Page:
14. It's a mildly unsettling mentality, to be sure, but thus far Bad's mercurial formula adds up to one really good trip.
  15. Whatever deeper meanings one might extrapolate, the show's approach proves refreshingly unpretentious and a great deal of fun, playfully exploring the mythologies surrounding ghosts, vampires and werewolves.
  16. Terror at the Mall surely isn’t a picnic to watch. Yet in terms of enhancing understanding of the threat--and the challenge presented by those who wantonly kill and expect to die--those cameras, fixed though the images might be, zero in on the nature of the problem.
  17. The Americans picks up pretty deftly from where last season’s cliffhanger left off, while advancing that storyline at a relatively slow pace.
  18. [The Weight of the Nation is] a little flabby. Still, this multimedia endeavor delivers a powerful and important message.
  19. The takeaway from The Take again proves an old showbiz saw: Cast the right actor as a mobster, and being bad can be pretty damn good.
  20. That the show delivered so ably under the stewardship of Glen Mazzara makes season three less surprising but no less riveting, with the first couple of episodes offering a buffet of character, tension and the inevitable can-you-top-this, stomach-churning gore.
  21. The challenge, structurally, will be finding a way to keep these characters interacting (logic that already seems a bit strained in the pilot) as the incident drifts into the distance.
  22. This is the kind of meticulously handsome period piece one would expect to find via the BBC--mostly because it would surely struggle Stateside. Judged by the most bottom-line measurement of all, The Hour is an hour well spent.
  23. Gamble and Hoggart manage to strike just the right tone, sounding alternately wide-eyed and priggish, without coming across as mean-spirited--which is no small feat.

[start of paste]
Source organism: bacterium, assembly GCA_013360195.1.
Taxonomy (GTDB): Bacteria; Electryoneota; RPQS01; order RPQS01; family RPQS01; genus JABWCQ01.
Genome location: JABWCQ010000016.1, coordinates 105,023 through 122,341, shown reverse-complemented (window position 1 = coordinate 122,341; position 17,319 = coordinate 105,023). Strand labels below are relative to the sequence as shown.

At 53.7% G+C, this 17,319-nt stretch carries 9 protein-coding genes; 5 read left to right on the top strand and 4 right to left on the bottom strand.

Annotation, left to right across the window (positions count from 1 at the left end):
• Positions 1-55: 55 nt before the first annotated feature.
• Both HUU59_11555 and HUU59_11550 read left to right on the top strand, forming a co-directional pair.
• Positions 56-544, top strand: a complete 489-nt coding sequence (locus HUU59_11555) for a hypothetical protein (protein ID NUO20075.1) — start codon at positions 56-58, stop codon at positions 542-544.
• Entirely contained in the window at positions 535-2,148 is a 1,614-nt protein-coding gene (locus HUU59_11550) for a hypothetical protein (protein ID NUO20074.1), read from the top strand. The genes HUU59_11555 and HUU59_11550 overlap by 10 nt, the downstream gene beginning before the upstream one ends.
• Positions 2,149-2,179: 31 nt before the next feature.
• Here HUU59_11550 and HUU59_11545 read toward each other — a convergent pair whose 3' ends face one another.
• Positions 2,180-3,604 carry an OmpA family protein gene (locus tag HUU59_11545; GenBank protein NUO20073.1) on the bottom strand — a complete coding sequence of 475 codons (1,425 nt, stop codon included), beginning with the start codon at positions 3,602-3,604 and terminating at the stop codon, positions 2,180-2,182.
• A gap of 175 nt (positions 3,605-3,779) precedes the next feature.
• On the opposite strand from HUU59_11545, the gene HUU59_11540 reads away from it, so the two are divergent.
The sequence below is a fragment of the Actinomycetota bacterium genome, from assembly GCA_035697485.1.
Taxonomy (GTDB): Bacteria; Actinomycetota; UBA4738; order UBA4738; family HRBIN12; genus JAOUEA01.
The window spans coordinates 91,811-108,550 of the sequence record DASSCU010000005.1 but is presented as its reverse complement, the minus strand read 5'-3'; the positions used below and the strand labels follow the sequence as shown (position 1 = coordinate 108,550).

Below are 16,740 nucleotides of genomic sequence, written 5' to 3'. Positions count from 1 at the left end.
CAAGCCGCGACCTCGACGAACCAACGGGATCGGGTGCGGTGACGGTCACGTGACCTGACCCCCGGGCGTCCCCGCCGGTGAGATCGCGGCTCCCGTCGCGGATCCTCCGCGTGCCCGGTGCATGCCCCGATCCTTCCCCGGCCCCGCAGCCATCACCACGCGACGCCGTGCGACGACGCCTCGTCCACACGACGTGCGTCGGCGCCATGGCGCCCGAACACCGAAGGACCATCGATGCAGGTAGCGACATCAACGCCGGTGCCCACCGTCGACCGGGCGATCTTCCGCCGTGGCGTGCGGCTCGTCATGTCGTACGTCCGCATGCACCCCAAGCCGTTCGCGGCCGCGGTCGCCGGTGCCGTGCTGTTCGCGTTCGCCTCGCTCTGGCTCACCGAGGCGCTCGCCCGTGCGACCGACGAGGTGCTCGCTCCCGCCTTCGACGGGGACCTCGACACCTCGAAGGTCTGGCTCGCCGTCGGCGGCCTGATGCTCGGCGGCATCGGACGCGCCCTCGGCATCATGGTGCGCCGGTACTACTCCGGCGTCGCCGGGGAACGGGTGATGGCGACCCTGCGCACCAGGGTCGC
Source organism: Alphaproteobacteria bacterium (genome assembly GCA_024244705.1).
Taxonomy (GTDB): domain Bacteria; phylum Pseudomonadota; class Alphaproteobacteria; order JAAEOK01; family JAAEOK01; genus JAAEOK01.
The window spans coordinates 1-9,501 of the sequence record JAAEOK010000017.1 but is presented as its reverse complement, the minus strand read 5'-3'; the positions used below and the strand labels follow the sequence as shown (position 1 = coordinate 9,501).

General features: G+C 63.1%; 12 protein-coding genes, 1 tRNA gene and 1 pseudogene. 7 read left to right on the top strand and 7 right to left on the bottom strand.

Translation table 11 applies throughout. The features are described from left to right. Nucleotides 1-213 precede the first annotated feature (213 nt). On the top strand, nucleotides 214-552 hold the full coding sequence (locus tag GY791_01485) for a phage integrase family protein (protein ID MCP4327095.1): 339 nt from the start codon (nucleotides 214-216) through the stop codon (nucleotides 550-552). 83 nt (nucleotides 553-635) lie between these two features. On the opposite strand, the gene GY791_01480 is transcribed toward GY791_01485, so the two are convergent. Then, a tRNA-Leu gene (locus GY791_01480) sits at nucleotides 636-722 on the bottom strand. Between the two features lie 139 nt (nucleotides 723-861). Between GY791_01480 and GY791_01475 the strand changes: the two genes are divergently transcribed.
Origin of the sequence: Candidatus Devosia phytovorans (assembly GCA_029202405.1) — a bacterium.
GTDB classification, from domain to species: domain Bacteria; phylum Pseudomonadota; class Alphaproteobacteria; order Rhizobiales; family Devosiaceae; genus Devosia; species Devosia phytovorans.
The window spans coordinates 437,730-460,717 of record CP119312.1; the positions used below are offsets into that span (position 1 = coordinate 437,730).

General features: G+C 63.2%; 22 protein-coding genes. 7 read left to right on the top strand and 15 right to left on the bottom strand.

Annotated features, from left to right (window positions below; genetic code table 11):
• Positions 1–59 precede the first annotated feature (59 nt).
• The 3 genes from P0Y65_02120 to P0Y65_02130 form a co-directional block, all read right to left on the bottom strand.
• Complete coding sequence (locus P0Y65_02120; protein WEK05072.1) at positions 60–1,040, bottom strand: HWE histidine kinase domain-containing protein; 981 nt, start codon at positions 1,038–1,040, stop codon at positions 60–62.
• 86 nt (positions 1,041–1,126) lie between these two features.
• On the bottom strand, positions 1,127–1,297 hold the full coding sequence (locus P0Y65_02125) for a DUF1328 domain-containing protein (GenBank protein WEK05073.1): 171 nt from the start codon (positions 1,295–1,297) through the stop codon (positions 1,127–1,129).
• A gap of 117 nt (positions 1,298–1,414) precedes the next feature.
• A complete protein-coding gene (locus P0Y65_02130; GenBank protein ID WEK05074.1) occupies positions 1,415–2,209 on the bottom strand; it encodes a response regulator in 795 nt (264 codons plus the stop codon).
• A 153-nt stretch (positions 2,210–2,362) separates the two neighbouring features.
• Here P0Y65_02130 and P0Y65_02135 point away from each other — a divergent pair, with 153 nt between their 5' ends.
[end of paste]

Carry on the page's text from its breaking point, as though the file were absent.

24. There's no pulling punches, and exec producer Kevin Williamson delivers a full-throttle ride that, four episodes in, proves twisty, unpredictable and tense.
  25. About a Boy is an utterly charming pilot, and almost certainly the most endearing half-hour NBC has developed in some time.
  26. It’s bracing to see a series that has weathered offscreen changes, and all but redefined expectations for cable viewership (as reflected in its soaring ad rates), continue to take creative chances--proving it can still leap ahead not just by shuffling along, but at breakneck speed.
  27. In terms of succeeding creatively, they haven’t just tried; done it, they have.
  28. Much of what’s likable about the series stems less from the particulars than from its general tone.
  29. he come-on of the title notwithstanding very little about that is groundbreaking, or even surprising. But it is, almost without exception, highly watchable and entertaining.
  30. While enthusiasts of the genre might warm to the idea of an open-ended mystery, it's suspect how well the show will hold up without a more concrete sense as to what's really happening, barring Gilligan and the Skipper showing up to whisk them away.